Story at a glance
- CEO Albert Bourla said the drug maker could know if its vaccine is effective by the end of this month.
- But safety data required by the U.S. Food and Drug Administration would not be available until the end of November.
- The move makes it highly unlikely a vaccine candidate would be proven to be safe and effective before the presidential election.
Pharmaceutical giant Pfizer will not apply for emergency authorization for its COVID-19 vaccine candidates until at least the third week of November, throwing cold water on President Trump’s push to secure a safe and effective vaccine by Election Day.
In a statement posted to Pfizer’s website Friday, CEO Albert Bourla said the drug maker could know if its vaccine is effective by the end of this month. To do so, Pfizer must obtain a certain number of COVID-19 cases in its trial to compare the effectiveness of the vaccine in vaccinated individuals to those who have been given a placebo.
But knowing the vaccine is effective is only one of three requirements, Bourla said. The second condition — proving the vaccine is safe — is contingent upon safety data required by the U.S. Food and Drug Administration (FDA). And that safety data would not be available until the end of November.
“We are operating at the speed of science,” Bourla said in an open letter.
“Let me be clear, assuming positive data, Pfizer will apply for Emergency Authorization Use in the U.S. soon after the safety milestone is achieved in the third week of November,” Bourla said.
The FDA earlier this month released guidance on emergency authorizations that requires vaccine developers to monitor patients for at least two months to assess potential negative effects from their candidates before applying for emergency approval. The more stringent requirements were issued amid rising concerns about political pressure on the agency to approve a vaccine before the presidential election.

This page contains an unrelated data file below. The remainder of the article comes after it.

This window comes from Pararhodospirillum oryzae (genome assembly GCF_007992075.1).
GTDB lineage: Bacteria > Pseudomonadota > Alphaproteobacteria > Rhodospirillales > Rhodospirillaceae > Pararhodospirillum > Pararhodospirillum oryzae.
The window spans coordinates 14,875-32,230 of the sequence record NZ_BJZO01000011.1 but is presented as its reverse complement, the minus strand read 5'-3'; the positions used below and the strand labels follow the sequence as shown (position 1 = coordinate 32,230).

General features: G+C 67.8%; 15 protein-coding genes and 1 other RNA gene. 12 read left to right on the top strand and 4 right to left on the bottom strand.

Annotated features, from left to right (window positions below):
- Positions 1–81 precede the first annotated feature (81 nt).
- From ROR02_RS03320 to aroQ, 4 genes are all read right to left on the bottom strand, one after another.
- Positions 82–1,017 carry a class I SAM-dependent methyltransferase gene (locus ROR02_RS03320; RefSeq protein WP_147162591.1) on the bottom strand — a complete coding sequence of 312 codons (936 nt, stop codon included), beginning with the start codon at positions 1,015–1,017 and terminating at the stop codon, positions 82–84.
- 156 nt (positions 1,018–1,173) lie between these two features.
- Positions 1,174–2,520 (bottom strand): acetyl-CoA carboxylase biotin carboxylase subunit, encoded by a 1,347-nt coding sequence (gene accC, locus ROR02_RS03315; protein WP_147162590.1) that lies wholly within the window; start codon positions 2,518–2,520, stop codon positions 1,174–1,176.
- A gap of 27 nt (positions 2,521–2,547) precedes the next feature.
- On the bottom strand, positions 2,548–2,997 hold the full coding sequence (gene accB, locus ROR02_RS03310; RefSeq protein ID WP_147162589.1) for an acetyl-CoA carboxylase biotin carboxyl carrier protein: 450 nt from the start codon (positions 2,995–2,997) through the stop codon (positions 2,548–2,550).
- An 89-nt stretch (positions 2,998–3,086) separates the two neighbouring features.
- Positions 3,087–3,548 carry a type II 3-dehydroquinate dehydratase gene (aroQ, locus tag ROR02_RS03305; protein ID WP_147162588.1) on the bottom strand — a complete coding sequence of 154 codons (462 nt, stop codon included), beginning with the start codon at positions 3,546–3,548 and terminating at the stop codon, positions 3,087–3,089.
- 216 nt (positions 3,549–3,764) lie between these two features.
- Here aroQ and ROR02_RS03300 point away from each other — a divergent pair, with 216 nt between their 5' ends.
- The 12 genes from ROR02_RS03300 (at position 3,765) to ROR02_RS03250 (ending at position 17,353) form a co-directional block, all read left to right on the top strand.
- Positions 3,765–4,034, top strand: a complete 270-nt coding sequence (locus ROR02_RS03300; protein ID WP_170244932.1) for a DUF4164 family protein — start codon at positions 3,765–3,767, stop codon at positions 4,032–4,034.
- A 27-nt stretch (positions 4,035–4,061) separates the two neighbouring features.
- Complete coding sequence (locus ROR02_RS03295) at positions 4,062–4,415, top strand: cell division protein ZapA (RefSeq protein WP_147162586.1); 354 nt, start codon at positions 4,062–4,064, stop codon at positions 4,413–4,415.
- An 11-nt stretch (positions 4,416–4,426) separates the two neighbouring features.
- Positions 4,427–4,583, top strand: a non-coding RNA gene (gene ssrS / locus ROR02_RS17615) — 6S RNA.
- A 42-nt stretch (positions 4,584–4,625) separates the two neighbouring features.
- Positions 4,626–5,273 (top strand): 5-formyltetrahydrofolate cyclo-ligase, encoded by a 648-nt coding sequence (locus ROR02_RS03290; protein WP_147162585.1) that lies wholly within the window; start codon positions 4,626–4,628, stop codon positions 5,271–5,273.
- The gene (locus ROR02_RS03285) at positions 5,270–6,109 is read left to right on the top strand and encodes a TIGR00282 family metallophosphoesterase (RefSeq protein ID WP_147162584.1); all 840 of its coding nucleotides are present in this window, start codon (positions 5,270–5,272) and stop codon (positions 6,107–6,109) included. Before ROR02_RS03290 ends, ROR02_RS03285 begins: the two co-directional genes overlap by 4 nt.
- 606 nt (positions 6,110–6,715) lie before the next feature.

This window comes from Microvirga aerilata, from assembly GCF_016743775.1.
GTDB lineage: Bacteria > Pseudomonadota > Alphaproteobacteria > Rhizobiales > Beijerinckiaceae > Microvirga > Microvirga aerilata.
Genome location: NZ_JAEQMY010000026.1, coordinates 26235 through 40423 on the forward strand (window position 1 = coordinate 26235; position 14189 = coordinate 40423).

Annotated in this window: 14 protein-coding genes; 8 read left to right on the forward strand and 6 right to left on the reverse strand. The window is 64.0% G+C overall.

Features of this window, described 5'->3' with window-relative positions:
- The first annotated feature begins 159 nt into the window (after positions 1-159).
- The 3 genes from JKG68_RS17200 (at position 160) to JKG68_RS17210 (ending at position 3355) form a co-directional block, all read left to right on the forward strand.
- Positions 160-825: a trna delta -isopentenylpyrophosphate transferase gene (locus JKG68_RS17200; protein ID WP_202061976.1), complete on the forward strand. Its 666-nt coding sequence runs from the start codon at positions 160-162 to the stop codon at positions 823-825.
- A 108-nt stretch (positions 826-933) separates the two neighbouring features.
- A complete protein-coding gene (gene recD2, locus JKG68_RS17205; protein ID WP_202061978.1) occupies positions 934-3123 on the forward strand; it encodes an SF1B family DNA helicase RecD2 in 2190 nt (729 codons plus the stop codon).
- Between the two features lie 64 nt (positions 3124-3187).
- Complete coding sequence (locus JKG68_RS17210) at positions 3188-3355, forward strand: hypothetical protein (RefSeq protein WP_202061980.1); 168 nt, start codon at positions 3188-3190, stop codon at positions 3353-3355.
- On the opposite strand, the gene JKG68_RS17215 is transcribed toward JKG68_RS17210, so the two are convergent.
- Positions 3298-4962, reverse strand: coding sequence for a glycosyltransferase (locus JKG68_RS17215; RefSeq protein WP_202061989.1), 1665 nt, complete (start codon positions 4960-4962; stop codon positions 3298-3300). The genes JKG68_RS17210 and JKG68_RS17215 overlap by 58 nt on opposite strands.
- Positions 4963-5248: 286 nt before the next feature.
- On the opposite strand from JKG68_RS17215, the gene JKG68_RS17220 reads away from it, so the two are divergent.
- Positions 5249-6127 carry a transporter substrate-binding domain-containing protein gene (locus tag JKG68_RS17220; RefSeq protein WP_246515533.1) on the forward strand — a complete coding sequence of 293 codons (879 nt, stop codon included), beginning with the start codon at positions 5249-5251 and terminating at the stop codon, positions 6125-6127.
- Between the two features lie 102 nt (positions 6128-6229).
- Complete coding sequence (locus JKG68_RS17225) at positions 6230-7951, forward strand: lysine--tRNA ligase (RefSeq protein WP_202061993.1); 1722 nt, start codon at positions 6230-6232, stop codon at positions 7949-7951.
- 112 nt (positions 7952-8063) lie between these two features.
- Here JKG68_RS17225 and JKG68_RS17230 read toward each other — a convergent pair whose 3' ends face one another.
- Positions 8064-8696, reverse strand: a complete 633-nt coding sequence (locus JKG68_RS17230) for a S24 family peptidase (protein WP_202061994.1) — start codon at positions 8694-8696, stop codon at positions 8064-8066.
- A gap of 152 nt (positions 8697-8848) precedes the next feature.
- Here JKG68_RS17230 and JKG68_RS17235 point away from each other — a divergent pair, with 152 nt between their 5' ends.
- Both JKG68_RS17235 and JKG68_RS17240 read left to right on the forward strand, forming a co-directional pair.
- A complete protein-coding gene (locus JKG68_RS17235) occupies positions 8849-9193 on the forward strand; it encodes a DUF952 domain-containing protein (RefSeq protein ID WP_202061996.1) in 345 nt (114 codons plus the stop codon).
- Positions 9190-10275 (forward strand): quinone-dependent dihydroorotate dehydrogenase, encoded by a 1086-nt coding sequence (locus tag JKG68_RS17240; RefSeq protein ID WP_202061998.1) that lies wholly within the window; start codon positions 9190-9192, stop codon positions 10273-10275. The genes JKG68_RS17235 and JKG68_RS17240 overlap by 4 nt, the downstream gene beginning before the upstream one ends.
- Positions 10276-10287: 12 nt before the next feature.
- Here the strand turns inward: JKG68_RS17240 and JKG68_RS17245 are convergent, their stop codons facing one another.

President Trump called the additional safety steps a “political move” that would surely mean a vaccine is not approved before Nov. 3.
There are several COVID-19 vaccine candidates currently in the third stage of clinical trials., including those from Moderna, Johnson & Johnson and AstraZeneca. Moderna has also said it won’t be ready to file for an emergency use authorization before the election.
AstraZeneca started its phase three trial last month but paused it shortly after a patient became ill. The trial has yet to continue in the U.S. Johnson & Johnson also temporarily paused its clinical trial this after a patient fell ill. Clinical trials are often resumed quickly after the illness is found not to be a serious health risk.
Public health officials estimate a vaccine could be ready for FDA review late this year or by early 2021. A vaccine could become widely available as early as March 2021.
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